Don't Wash That Baby! Why Many Believe Newborn Baths Should Be Postponed

Newborn baths are essentially standard operating procedure in a hospital delivery. Yet, there’s many significant reasons to postpone that newborn bath. It might seem gross to many Americans. You may be thinking about the white coating, called vernix, and how that should be cleaned off.

Vernix does more than act as a protective barrier from liquids while in the uterus.  It acts as an antioxidant, skin cleanser, moisturizer, temperature regulator, and a natural, safe antimicrobial for the new baby post delivery. Click through the links to find research that points to the tremendous benefits of postponing the newborn infant’s first bath.

Essentially, a newborn is bathed in a hospital, which is the home of the strongest and most drug-resistant microorganisms. This bath washes the natural protective coating from the newborn’s skin. This protective barrier is rich with natural flora, emollients, proteins, and antimicrobials… but we wash it off. In washing it off, we leave the newborn’s skin open to colonization from the hospital’s microorganisms. We allow the skin to dry out, and we in turn, apply manufactured, less adequate moisturizers to compensate. We also, no matter how well we attempt to dry a wet baby off, leave the skin damp at a time when temperature regulation is vital. To compensate, we bundle and cap the baby. This compensation eliminates important skin-to-skin contact that is important in proper flora building and crucial olfactory (scent) bonding.

As if these medical reasons weren’t enough of a case for delaying that first bath, an article in the Lancet suggested that interrupting the initial bonding process with a wash down can cause significant damage to successful breastfeeding. When a baby is placed on a mother directly, after about a twenty minute acclimation period, the infants in their study began to make crawling movements towards the breast. This was followed promptly by the rooting reflex. Before long, most of these infants were breastfeeding. Remarkably (or not so remarkably, perhaps) more infants in the group that were allowed this bonding period demonstrated correct “suckling technique” than infants in the group that was separated from their mothers. (24 out of 38 in the contact group, as opposed to only seven out of 34 in the separation group.)

Tell me, is vernix really SO gross looking, that we are willing to wash away something so amazing and interrupt such a crucial period of bonding?

 

49 Comments

  1. Mellissa C

    Wow that’s good to know. All I knew was that it was a protective barrier. Will all hospitals respect your wishes? I’m not a mom yet but we are TTC and I would love to delay the bathing but I know that some hospitals don’t respect your wishes and will continue to do it.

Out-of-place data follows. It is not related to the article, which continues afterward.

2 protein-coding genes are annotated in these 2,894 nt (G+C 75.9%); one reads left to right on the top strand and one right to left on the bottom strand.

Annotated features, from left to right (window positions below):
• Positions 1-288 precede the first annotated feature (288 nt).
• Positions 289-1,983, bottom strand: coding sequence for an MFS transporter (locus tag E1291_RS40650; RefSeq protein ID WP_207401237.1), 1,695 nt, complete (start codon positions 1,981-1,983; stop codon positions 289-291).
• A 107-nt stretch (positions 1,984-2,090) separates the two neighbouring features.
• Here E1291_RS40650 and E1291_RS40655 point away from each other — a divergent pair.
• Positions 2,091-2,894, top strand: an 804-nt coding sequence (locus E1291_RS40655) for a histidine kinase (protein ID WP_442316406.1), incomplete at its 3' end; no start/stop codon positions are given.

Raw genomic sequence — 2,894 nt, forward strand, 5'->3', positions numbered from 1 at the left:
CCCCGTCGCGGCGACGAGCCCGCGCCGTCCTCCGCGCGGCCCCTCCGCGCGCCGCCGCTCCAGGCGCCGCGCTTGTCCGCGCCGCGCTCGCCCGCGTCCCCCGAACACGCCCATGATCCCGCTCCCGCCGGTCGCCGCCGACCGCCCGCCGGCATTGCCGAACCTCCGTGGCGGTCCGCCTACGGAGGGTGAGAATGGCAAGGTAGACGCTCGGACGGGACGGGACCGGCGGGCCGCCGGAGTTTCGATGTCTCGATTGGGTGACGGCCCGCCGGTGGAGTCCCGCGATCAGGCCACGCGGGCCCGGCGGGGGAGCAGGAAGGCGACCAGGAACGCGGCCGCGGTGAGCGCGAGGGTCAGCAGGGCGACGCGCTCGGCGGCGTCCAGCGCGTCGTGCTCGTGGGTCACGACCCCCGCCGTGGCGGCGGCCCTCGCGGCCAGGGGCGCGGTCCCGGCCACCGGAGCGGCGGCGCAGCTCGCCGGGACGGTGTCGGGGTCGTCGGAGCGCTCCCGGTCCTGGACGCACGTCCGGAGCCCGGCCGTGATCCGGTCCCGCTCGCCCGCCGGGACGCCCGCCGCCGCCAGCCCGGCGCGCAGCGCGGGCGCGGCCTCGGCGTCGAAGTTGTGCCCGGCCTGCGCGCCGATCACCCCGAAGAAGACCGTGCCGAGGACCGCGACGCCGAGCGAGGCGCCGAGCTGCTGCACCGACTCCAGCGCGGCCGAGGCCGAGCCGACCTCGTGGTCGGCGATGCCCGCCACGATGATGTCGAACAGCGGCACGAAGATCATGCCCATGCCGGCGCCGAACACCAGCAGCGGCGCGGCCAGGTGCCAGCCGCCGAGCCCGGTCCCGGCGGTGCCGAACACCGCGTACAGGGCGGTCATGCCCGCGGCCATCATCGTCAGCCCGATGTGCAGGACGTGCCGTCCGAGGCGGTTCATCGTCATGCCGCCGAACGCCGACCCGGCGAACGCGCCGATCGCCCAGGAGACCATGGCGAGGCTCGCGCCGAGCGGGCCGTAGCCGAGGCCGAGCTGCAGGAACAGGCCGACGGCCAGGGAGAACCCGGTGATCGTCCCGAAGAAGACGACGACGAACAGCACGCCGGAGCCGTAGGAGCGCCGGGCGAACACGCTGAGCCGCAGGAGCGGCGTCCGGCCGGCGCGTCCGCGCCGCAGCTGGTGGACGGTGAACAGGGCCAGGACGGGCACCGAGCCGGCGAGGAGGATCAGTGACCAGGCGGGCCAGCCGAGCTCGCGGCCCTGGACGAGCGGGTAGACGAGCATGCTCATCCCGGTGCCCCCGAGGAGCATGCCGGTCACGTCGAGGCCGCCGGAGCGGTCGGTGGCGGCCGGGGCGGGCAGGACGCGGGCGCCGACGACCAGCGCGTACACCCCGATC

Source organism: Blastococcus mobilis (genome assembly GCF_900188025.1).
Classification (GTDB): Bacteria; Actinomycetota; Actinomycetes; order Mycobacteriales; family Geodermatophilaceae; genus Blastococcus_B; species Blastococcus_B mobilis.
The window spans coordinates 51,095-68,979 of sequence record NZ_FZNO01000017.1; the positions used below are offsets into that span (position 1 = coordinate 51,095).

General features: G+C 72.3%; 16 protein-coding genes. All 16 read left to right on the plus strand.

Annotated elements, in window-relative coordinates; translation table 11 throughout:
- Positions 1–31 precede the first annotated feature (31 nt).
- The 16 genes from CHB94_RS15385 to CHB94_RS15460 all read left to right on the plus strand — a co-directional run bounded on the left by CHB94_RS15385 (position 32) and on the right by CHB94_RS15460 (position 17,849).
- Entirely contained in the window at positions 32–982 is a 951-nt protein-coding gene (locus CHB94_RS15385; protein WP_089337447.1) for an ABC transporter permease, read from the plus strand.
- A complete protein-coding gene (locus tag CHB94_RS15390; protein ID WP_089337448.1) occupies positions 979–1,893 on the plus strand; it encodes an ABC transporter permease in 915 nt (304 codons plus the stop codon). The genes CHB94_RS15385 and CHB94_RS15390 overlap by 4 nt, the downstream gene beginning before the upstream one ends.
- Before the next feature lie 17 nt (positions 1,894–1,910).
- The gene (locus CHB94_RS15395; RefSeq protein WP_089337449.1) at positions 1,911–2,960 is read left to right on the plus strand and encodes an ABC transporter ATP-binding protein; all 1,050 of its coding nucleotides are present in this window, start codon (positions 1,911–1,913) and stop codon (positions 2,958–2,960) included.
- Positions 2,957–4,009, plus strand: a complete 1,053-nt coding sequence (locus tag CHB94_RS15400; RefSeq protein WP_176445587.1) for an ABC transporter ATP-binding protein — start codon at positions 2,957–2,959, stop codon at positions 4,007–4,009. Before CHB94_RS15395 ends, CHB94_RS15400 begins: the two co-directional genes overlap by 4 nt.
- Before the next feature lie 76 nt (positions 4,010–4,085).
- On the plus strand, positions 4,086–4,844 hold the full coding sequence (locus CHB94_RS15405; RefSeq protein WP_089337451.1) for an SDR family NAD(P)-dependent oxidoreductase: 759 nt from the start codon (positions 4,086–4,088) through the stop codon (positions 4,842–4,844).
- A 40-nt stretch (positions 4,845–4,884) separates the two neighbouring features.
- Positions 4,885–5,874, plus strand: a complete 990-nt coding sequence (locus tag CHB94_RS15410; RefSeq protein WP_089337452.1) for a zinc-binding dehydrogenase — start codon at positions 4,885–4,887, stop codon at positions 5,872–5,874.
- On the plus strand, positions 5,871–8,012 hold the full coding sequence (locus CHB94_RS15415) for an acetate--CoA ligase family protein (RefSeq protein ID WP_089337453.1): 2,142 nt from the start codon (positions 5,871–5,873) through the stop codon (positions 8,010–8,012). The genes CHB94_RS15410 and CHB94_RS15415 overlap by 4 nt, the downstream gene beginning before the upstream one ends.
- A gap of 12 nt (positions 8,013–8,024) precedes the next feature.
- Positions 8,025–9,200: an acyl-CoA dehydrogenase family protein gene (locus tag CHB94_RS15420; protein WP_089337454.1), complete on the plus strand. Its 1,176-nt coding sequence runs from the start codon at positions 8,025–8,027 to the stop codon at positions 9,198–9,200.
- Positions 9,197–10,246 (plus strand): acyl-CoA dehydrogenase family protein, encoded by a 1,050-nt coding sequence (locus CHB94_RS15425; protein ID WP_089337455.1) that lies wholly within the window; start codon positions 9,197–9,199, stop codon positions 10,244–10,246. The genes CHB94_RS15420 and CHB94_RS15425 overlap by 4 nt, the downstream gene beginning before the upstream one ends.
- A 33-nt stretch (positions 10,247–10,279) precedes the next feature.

• Jasmine

      We registered with the hospital on our first birth. We took a birth class at our local cloth diaper store and learned a lot about what was best for baby, according to current research. At the hospital tour we were amazed that they practiced a lot of the “new” natural things we learned about like delaying cord clamping, immediate skin to skin contact, breastfeeding, etc. All you have to do is ask and if that hospital doesn’t respect your wishes, there are many others you can try. Or, try a home birth or a birthing center.

  2. My first son, born in England, was never bathed at the hospital. And we waited until after his cord fell off before we bathed him at home (around 5 or 6 days after he was born). He was breastfed from the first minutes after birth and for 17 months after that. No issues. My second son, born in the USA, was taken from me, bathed and returned, and when he didn’t latch in the first two seconds, a handsy nurse came over and started yelling at me that I was doing it wrong. She grabbed my breast and forced it into his mouth and had me in tears with her telling me that if I didn’t get the hang of it quickly, they were going to give him a bottle. He’s now 4 months old and a champion breastfed baby. He doubled his birth weight in just 6 weeks.

    But I’ll tell you what, early bath or not, I much prefer the midwife-led, one on one treatment I had in the UK rather than the overwhelming experience in the US. Especially as my partner had barely any interaction with me because there were so many nurses, doctors and other staff who insisted on “helping” when they were not wanted.

    • JustCorey

      In the US it depends on the hospital as to the experience. I have two sons who were both born in US hospitals. I was very fortunate with my first experience and actually had helpful nurses who encouraged my husband to place the baby on my right after birth. We did have both our sons washed after just because I didn’t know any different. However my first son latched right on (since I had the initial skin to skin before they took him to bathe and measure) and was BFed until 16 months. My second experience was awful, the nurses didn’t pay any attention to me or my husband, they took the baby right away, and when I wasn’t able to latch they took my son and gave him a bottle. My second son was not as interested in the breast for most of his first few months though we never gave him another bottle until 6 months, then he didn’t go back to the breast. I will never go back to that hospital because of that awful experience and my husband agrees. Plus we are discussing home birth when we have our next child, and now that I have read about the bathing I will have to discuss that with my husband too.